FOM: the interface between philosophy and f.o.m.
palma, adriano p
adriano.palma at usa.net
Thu Mar 5 08:45:48 EST 1998
I appreciate the concern and I see the seriousness of the question.
My own view is the following.
Philosophical positions (whether one is subjectivist, or
verificationist, or relevantist or what have you) have little direct
bearing on mathematics.
The reason is that the techniques of proof in mathematics are far more
established and secure than the arguments one can give for philosophical
I shall take one easy example. Much has been said abotu Fermat's last
theorem proof (a crowning achievement of recent mathematics.)
What bearing would a philosophical quibble have?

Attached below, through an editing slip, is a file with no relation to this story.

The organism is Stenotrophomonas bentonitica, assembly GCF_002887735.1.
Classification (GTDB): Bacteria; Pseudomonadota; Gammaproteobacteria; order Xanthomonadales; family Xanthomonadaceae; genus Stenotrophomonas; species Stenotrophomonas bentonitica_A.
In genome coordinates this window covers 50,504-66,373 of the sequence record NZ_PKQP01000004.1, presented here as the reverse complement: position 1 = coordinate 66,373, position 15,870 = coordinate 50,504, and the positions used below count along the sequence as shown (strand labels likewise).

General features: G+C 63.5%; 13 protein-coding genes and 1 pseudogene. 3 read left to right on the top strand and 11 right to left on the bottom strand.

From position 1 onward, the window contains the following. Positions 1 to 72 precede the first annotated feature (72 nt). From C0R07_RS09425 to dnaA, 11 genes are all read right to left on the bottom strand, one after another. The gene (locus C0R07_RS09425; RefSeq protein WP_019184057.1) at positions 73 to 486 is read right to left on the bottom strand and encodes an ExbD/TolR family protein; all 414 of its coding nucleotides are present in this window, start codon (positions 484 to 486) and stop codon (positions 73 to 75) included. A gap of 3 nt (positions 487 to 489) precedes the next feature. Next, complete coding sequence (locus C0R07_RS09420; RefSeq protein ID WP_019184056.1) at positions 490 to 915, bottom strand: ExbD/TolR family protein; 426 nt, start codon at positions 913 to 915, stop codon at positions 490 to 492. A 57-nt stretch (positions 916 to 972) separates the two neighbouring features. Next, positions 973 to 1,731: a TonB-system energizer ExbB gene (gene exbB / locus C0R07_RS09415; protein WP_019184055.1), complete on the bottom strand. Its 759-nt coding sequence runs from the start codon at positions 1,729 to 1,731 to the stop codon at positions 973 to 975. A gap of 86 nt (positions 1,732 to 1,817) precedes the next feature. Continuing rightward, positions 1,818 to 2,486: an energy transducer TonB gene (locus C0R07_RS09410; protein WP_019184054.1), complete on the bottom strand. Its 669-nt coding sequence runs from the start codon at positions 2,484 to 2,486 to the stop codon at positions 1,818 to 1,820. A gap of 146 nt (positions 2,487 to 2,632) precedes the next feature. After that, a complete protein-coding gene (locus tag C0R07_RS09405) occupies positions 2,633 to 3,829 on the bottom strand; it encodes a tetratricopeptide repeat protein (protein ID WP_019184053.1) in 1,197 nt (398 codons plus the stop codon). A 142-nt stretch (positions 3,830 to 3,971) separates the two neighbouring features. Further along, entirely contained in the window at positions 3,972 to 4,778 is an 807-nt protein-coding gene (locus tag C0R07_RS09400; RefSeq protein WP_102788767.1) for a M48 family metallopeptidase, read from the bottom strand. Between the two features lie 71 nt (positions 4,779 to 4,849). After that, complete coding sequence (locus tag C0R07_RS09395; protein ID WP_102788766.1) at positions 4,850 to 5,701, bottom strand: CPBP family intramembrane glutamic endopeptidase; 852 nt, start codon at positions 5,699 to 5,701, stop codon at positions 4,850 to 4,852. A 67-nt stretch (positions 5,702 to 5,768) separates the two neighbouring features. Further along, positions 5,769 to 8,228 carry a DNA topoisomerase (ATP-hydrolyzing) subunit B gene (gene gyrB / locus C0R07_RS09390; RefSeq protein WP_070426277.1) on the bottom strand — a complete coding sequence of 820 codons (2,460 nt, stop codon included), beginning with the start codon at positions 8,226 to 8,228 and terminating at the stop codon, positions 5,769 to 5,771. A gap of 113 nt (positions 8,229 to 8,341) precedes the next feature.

someone who says.... BUT the principle of the excluded middle is to be
banned an dthe proof is thereby to be ignored.
I thinkvery little and rightly so.
The question is thorny indeed when one looks not *at* mathematics but at
the foundational work.
Here philosophical positions have a lot to do in terms of inspiration.
I assume that whatever final judgment one has on the subjectivist line
taken by Brouwer (or at least one reading of his early work) spurred
At least to that extent it seems to me Neil Tennant is correct.
Largely philosophicla work is done with unpredictable consequences.
Intuitionistic mathematics can be judged independently from its
philosophical inspirations (in terms of results, techniques of proof,
new proofs altogether, for instance.)
What philosophers ought to worry about are (IMHO) metaphysical questions
(is mathematical work producing necessary truths? for instance) & try to
learn what they can from one of the few cases in which a body of
knowledge is established without any appeal to empirical facts.
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